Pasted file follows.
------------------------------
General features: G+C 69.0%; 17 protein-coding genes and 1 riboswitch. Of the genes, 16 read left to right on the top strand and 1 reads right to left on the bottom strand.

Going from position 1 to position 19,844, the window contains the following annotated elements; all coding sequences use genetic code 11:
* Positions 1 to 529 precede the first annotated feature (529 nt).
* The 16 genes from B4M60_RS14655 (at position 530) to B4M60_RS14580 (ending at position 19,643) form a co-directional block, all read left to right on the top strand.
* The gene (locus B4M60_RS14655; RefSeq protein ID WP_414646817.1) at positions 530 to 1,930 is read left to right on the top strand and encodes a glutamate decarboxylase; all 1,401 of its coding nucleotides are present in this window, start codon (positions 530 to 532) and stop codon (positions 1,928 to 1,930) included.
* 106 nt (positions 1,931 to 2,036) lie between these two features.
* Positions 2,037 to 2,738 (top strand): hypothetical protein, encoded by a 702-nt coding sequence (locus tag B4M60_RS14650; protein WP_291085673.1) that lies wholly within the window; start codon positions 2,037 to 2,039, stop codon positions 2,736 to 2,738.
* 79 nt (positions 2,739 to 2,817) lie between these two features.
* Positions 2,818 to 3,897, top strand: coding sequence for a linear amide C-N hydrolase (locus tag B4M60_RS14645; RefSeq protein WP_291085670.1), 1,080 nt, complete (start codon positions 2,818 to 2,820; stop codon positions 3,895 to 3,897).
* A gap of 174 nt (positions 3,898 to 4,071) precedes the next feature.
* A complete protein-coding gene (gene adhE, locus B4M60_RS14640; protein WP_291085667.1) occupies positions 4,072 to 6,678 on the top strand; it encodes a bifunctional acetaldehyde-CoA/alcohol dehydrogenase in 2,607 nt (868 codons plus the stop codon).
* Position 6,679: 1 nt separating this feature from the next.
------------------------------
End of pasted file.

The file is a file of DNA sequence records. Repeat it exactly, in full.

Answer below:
General features: G+C 69.0%; 17 protein-coding genes and 1 riboswitch. Of the genes, 16 read left to right on the top strand and 1 reads right to left on the bottom strand.

Going from position 1 to position 19,844, the window contains the following annotated elements; all coding sequences use genetic code 11:
* Positions 1 to 529 precede the first annotated feature (529 nt).
* The 16 genes from B4M60_RS14655 (at position 530) to B4M60_RS14580 (ending at position 19,643) form a co-directional block, all read left to right on the top strand.
* The gene (locus B4M60_RS14655; RefSeq protein ID WP_414646817.1) at positions 530 to 1,930 is read left to right on the top strand and encodes a glutamate decarboxylase; all 1,401 of its coding nucleotides are present in this window, start codon (positions 530 to 532) and stop codon (positions 1,928 to 1,930) included.
* 106 nt (positions 1,931 to 2,036) lie between these two features.
* Positions 2,037 to 2,738 (top strand): hypothetical protein, encoded by a 702-nt coding sequence (locus tag B4M60_RS14650; protein WP_291085673.1) that lies wholly within the window; start codon positions 2,037 to 2,039, stop codon positions 2,736 to 2,738.
* 79 nt (positions 2,739 to 2,817) lie between these two features.
* Positions 2,818 to 3,897, top strand: coding sequence for a linear amide C-N hydrolase (locus tag B4M60_RS14645; RefSeq protein WP_291085670.1), 1,080 nt, complete (start codon positions 2,818 to 2,820; stop codon positions 3,895 to 3,897).
* A gap of 174 nt (positions 3,898 to 4,071) precedes the next feature.
* A complete protein-coding gene (gene adhE, locus B4M60_RS14640; protein WP_291085667.1) occupies positions 4,072 to 6,678 on the top strand; it encodes a bifunctional acetaldehyde-CoA/alcohol dehydrogenase in 2,607 nt (868 codons plus the stop codon).
* Position 6,679: 1 nt separating this feature from the next.